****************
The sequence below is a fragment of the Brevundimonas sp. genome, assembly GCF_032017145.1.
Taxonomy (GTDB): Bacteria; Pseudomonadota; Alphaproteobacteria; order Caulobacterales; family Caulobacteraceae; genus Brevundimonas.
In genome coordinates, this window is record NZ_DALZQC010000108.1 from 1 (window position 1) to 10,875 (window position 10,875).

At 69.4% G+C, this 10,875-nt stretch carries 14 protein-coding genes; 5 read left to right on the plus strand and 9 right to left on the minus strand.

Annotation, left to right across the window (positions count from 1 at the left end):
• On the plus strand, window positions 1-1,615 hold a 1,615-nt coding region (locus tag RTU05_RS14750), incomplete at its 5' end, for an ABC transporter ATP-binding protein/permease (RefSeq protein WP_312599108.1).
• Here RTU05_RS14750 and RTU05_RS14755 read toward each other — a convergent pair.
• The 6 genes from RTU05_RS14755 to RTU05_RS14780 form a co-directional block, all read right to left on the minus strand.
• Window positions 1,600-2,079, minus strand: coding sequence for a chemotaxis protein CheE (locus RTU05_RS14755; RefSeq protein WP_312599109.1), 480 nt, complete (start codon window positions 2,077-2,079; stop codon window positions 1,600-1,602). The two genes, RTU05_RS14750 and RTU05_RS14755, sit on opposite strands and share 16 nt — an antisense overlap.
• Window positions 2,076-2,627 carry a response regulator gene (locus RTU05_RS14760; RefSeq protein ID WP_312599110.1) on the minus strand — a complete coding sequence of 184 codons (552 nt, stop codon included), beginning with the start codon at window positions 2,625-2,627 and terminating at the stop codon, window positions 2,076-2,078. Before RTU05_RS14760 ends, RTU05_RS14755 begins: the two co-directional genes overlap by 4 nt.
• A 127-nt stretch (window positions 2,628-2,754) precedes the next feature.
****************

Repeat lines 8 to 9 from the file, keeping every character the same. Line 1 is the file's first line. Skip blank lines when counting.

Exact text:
• The 6 genes from RTU05_RS14755 to RTU05_RS14780 form a co-directional block, all read right to left on the minus strand.
• Window positions 1,600-2,079, minus strand: coding sequence for a chemotaxis protein CheE (locus RTU05_RS14755; RefSeq protein WP_312599109.1), 480 nt, complete (start codon window positions 2,077-2,079; stop codon window positions 1,600-1,602). The two genes, RTU05_RS14750 and RTU05_RS14755, sit on opposite strands and share 16 nt — an antisense overlap.